Sunday, April 24, 2011

Best conversation of the day

Scene; Snuggling in her bed talking about what we were doing that morning.

Isla; "Oh no Mommy."
Me; "Whats wrong love?"
Isla: "I missed it all. I missed everything! The suns out now."
Me; "What id you miss?"
Isla; "The meteor shower, the moon, the stars, the comets! I didn't see anything!"
Me; "Well heres the thing Isla, you'll be able to see them tonight, the sun sets every evening and then its night so you can see the stars."
Isla: (Sounding relieved) "Oh good... Now wheres Colin Mommy?"
Me; "Hes sleeping on Mommy's bed."
Isla: "O.K. I want 'Os' for breakfast Mommy, with milk and a spoon."

Later on as I walk down the hallway I hear Isla and Colin

Isla; (sounding very sad) "Good morning Colin. Sorry, but we missed the meteor shower, the moon, the stars and the comets. But don't worry, they'll come back."

Sunday, April 10, 2011

A Fine Example of my Skewed Sense of Hunour

The above cartoons from have kept me laughing all day. I figured after the last post I should try to lighten things up. And yes, I do find The New Yorker cartoons just as funny. Thank you for asking.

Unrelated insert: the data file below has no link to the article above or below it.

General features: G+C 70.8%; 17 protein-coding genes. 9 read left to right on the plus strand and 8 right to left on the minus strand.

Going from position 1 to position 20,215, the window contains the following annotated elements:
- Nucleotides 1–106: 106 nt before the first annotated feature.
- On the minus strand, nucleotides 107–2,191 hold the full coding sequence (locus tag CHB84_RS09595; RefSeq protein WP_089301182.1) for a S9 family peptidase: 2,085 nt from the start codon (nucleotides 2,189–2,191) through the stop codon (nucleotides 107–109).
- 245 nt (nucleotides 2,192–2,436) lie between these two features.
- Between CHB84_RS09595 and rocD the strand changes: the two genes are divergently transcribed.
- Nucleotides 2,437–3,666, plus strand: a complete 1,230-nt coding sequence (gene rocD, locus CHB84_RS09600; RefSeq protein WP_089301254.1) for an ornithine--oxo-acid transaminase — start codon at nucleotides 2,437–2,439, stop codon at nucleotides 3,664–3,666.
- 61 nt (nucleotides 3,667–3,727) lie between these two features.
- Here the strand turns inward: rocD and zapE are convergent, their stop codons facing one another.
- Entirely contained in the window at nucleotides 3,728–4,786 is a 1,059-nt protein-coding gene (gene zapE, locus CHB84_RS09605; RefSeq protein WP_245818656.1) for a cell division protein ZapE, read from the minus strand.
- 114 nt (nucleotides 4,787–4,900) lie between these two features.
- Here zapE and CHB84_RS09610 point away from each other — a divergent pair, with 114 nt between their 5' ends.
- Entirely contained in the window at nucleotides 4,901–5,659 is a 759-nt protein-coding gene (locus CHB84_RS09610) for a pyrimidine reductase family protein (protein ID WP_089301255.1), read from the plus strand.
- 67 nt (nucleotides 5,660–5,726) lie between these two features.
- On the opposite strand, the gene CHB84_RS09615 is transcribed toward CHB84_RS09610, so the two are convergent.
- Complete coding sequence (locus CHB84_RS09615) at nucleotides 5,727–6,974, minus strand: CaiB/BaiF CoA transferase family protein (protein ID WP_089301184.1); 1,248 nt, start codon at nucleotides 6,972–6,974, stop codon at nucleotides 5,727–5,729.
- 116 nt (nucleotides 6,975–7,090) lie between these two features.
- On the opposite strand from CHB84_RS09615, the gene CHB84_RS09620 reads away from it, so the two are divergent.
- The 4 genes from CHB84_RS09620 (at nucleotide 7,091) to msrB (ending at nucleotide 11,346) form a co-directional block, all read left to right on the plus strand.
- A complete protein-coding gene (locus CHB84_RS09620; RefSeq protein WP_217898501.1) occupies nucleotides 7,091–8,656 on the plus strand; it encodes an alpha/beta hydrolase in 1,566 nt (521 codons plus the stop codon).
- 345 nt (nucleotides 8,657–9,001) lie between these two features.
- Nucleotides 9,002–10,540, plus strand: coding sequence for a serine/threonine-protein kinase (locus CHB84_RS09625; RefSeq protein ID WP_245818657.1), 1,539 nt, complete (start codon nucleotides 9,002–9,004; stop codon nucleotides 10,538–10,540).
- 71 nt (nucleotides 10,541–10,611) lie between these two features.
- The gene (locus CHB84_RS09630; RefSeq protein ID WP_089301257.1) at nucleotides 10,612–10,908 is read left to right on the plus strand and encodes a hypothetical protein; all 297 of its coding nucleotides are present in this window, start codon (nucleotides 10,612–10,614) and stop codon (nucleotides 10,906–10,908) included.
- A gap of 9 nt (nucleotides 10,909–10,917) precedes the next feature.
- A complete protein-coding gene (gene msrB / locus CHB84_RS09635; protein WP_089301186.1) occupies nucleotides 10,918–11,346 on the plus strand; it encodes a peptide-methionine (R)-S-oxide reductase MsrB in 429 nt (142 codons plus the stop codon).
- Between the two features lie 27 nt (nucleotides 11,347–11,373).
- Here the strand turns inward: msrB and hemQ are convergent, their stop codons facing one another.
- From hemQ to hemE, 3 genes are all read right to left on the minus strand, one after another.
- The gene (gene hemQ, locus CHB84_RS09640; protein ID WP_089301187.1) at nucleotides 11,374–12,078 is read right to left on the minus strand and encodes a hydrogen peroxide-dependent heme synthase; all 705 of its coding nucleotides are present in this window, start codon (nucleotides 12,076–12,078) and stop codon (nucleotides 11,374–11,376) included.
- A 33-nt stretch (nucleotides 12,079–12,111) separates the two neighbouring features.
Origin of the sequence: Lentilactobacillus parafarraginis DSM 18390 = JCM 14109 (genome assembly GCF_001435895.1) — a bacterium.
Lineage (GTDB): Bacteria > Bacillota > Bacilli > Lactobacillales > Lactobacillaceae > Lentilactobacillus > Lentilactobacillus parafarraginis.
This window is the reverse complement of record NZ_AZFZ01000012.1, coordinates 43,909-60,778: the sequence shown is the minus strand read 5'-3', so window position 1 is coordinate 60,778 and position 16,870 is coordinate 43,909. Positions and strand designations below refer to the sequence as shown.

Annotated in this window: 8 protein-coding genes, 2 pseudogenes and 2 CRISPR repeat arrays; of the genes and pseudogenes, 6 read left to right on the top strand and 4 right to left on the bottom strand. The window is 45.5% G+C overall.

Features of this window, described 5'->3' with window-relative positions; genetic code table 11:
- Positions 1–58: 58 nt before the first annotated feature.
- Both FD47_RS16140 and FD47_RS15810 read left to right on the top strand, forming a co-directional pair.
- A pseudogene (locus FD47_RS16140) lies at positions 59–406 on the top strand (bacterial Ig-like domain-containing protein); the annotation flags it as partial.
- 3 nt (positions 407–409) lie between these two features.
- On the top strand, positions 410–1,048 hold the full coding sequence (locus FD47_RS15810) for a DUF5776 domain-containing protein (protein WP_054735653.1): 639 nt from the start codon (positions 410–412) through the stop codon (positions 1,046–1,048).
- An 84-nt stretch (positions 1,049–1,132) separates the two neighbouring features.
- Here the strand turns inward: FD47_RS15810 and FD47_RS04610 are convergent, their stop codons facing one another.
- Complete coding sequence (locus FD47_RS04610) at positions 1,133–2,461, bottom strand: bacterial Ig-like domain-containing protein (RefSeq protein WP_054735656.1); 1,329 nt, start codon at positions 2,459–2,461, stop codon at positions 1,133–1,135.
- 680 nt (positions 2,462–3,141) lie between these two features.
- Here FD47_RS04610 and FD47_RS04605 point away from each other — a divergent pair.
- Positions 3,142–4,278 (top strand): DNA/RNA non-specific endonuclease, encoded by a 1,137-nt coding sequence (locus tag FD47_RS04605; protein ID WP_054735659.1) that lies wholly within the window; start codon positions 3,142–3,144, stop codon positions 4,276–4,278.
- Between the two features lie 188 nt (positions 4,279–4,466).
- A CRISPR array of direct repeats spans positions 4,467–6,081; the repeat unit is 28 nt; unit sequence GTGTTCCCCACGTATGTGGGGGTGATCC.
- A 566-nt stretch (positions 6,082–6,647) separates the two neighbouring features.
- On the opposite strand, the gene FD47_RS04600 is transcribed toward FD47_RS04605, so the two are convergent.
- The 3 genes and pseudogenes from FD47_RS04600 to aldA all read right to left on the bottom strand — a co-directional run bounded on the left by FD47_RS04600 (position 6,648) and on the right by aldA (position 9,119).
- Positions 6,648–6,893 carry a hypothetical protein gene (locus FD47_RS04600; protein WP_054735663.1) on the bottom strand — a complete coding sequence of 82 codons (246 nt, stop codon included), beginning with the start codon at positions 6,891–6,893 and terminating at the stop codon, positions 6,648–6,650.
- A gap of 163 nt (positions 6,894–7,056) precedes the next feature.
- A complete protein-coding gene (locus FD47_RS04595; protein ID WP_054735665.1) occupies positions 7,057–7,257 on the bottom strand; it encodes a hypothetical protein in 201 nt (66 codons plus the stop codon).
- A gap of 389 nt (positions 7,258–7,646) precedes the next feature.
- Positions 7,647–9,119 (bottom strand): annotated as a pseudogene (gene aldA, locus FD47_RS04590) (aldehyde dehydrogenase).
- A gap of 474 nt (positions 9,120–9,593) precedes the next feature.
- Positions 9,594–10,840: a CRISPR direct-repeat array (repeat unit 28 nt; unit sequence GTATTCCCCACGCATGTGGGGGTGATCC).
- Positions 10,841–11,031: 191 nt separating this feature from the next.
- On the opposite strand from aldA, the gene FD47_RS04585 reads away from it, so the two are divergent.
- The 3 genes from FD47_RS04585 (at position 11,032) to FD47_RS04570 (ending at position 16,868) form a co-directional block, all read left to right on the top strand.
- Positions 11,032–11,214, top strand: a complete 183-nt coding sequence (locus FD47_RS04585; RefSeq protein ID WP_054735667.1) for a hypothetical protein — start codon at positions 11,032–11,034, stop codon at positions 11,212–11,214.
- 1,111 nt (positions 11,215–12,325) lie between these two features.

Wednesday, April 6, 2011

What I'm Learning as I say Goodbye

These past few weeks have been tough. I am in the process of loosing a woman who meant a great deal to me. Though I haven't seen her in years because of distance she continues to be a massive influence on who I am and what I do.

She is in fact part of a team of strong, smart, powerful women who have shaped my view on things as varied as political ideals, propriety, feminism and femininity, marriage, environmental awareness, and what it takes to through a good party. (If any one cares its copious amounts of liquor - Drambuie and Southern Comfort - and Disco, preferably Bonny M and when its closing time, a few melancholy songs from 'back home' with a wee bit 'o pipes)
Last week I wrote her a letter explaining how much she has formed who I am and I hoped she heard it. Tonight was my time to say good bye and I love you out loud.